skip to Main Content

Our Dangerous Attitude Towards Sexually Transmitted Infections (STIs)



Recently we sat down for an informal discussion with dermato-venereologist Dr. Valeska Padovese, who manages the GU Clinic at Mater Dei Hospital and holds regular clinics at Persona Med-Aesthetic Centre, to get a better idea of the current STI landscape. Pretty soon it became clear that over recent years we have adopted sexual behaviour that makes us vulnerable to STIs and the long-term dangers thereof.

Over recent years the numbers of various STIs, including HIV infection, being diagnosed annually in Malta have more than doubled. Dr Padovese elaborates on this and explains some of the underlying reasons as follows – “After big awareness campaigns in the 80’s and 90’s for HIV the numbers of infected people got under control. People were aware of the dangers and informed and comfortable about the use of preventive protection. This also had a positive effect on the numbers of other STIs. However, when numbers started to drop, the public-awareness campaigns also decreased or became non-existent.”

Besides the use of protection and our more cautious attitude at the time, the treatment of HIV and many other STI’s also kept progressing. “At the moment chances are very good that you’ll live a reasonably normal life with HIV, especially when diagnosed in an early stage. While this is great news on one hand, it also creates some problematic behavior”, Dr Padovese says. “People, even though they know their sexual behavior is risky, stopped using condoms and protection. This not only increases cases of HIV infection but also of other STIs (Sexually Transmitted Infections).”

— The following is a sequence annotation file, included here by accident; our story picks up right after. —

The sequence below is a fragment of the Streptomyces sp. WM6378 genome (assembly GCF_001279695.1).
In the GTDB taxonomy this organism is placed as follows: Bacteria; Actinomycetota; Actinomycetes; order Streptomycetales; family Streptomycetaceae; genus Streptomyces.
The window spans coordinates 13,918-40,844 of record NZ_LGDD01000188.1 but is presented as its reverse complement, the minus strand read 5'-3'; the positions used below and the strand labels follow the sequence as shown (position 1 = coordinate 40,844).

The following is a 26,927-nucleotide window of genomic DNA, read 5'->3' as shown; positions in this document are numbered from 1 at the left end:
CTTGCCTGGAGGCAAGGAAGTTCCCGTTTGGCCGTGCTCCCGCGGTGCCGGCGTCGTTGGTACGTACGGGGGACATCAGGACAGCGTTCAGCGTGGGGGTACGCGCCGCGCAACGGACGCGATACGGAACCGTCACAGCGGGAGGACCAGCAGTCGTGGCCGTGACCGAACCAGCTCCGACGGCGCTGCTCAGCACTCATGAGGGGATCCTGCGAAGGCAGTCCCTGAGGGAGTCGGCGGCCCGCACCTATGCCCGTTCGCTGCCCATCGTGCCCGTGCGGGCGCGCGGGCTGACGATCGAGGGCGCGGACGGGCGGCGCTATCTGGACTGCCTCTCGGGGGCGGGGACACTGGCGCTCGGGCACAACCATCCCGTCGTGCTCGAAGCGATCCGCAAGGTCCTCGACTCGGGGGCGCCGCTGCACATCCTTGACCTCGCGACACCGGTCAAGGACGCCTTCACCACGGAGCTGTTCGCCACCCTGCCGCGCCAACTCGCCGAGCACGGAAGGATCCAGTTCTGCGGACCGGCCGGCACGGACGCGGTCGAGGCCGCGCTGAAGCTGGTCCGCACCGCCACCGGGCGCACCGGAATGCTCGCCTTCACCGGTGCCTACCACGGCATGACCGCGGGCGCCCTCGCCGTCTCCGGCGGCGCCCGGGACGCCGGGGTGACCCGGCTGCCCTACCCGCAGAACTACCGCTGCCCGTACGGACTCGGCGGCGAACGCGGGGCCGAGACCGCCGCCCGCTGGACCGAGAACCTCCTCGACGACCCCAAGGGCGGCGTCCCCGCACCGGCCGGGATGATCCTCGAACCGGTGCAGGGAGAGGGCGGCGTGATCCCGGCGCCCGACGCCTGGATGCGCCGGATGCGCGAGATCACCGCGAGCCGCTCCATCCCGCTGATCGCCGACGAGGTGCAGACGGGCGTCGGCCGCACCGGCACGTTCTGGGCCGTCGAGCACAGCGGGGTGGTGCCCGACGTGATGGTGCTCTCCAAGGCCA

In addition to this, the fact that some STIs are becoming resistant to antibiotics and that many STI’s develop asymptomatically, meaning that there are no apparent symptoms, are further putting the population at risk. Dr. Padovese sees a lot of people coming in with late stage STIs, simply because symptoms only became apparent after many months or even several years. When this happens, treatment becomes more difficult, the STI could have caused complications in the patient (including possible infertility), and the chances of having infected other partners in the process are high.

When asked about specific trends in Malta, Dr Padovese expressed her worry by saying – “In Malta we’ve seen an increased trend in Chlamydia infections, especially in people in their 20’s, while Gonorrhea and Syphilis have increased dramatically in people over 30. HIV has been a growing danger – while before we saw HIV mainly in African migrants, now we are also diagnosing HIV also in EU citizens living in Malta and the local population.”

Furthermore, ‘casual sex’ has become more available than ever before, with social apps like Tinder and Grinder facilitating casual hookups. While not entering into the merits of this, it is easy to see how an increase in available sexual encounters combined with a decrease in awareness of STIs and the dangers of them, can be a recipe for disaster.

“Unfortunately”, she adds, “it is difficult to get a complete and more defined picture of the overall local situation since most people that do walk into the clinic are either well-informed and aware of the risks of contracting an STI, or have already developed symptoms for which they need treatment. To make a real positive difference in getting the numbers down again, it is of vital importance to create awareness among people whose attitude towards STI’s is more risky – sadly this group of people is growing and dangerously fast ” she concluded .